Well, yes, I did write it very quickly, and yes it did come out all of one piece. Each day for two months (October and November) I went into my room at nine in the morning and wrote solidly until the evening, printing out and revising each evening after we’d eaten. During that time everybody in the house was very fed up with me, and the way the writing of the novel took over our lives – they would come home to a darkened house and me still shut away upstairs, and have to call me down for the evening meal, and then I’d be off up again to the landing where we kept the printer! But at the end of that two months it was done. But no, it’s not always that way: the novel I’m working on at the moment will have been the work of several years, on and off – I’ve left it, sometimes actually abandoned it, and then gone back to it – and it will have gone through several drafts. I think it depends very much on your prior relationship with the material: how familiar you are with it, how far you have worked it all out emotionally and intellectually, on either a conscious or unconscious level (or both). And also on things like how quickly, for each novel, you hit on a novelistic device that seems to work – in the case of Too Many Magpies the magpie image which just pulled the whole thing together for me and made the novel appear to write itself.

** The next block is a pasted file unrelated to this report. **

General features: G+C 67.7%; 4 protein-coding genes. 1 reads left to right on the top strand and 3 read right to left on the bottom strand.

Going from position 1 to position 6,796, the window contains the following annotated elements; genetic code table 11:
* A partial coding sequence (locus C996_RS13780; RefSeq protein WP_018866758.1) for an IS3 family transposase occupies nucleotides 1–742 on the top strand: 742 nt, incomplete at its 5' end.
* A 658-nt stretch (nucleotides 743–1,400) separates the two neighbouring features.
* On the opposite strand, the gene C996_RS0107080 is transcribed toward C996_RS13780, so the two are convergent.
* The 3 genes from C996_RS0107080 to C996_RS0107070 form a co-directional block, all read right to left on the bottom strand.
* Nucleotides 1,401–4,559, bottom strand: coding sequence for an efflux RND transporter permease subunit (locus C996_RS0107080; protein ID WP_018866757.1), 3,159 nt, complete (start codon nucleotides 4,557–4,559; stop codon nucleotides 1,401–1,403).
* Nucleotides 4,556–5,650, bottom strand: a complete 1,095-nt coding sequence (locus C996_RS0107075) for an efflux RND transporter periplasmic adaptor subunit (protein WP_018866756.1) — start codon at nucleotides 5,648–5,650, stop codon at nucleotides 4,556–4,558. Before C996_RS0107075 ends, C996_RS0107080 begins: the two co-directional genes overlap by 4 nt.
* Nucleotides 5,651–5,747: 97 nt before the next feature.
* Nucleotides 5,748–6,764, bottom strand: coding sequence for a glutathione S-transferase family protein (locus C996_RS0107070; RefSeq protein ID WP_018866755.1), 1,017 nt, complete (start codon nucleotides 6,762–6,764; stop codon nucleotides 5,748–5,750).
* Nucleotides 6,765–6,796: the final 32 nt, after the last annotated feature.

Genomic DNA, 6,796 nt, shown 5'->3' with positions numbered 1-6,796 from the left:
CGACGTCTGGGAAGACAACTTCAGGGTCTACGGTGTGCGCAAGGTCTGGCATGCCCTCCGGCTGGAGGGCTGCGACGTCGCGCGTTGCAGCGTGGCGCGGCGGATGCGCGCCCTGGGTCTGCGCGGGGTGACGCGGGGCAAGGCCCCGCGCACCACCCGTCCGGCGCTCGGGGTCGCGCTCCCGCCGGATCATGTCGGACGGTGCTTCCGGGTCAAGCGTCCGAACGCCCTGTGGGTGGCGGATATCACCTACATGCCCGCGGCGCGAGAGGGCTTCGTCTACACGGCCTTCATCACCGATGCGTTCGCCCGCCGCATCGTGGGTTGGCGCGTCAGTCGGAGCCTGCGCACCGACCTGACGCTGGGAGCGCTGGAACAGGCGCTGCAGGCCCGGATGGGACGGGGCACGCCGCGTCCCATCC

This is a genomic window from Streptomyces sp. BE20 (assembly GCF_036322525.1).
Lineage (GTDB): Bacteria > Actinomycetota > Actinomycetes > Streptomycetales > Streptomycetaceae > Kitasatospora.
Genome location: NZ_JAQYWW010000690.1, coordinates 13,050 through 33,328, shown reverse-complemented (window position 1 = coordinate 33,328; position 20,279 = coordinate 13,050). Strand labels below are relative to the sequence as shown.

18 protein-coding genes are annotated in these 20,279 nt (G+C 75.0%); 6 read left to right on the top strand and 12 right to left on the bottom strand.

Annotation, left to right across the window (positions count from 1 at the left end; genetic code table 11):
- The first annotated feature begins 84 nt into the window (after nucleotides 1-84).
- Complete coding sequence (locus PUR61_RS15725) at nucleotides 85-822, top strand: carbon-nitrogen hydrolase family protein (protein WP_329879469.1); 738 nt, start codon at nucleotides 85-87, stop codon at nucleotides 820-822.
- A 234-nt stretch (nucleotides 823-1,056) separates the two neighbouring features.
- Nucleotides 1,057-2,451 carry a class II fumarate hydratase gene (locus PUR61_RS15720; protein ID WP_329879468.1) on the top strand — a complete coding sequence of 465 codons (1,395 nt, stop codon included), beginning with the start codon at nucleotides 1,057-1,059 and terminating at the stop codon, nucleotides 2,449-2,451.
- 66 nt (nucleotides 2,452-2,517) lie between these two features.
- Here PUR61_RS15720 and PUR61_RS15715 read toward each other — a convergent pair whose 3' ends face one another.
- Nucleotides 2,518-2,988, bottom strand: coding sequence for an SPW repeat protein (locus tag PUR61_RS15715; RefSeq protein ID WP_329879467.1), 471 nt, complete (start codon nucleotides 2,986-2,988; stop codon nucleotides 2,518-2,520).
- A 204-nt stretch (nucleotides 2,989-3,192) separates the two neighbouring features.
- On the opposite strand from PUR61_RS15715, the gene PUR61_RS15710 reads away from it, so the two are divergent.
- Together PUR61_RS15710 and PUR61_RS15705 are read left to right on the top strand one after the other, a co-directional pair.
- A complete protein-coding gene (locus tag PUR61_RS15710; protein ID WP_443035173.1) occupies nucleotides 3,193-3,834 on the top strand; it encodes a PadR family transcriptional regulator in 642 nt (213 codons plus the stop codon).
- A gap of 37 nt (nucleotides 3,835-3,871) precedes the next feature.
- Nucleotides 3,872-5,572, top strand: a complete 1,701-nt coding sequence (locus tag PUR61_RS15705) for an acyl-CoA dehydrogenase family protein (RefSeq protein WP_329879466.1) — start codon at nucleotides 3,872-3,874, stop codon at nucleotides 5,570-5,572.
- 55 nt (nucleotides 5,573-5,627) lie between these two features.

I find that ideas do arrive with their own forms, don’t you? A short story usually comes to me primarily as an image or sometimes a phrase (with ideas attached), a play as primarily an issue (with characters and a situation attached), and a novel as a much more complex package of themes and images and situations. Clearly, though, there are occasions when you’re commissioned to write something and it is the form and not the story that will be the given, and you’ll have to think up a story that suits that form. This process always feels to me far less organic – and the real hard work of a commission for me is thinking up a subject that MAKES the process organic. I have twice adapted my prose for radio drama as well, which I know appears rather to go against the idea of a story having is own form: Power, one of the stories in my collection Balancing on the Edge of the World and my novel The Birth Machine, which is being reissued by Salt in October. However, to change them from prose to drama I found it necessary to turn them into entirely different creatures, and ‘Power’ I think was actually turned by the different form into something of a different story. You can read about that in more detail in the stop I made at Debi Alper’s blog on my last tour.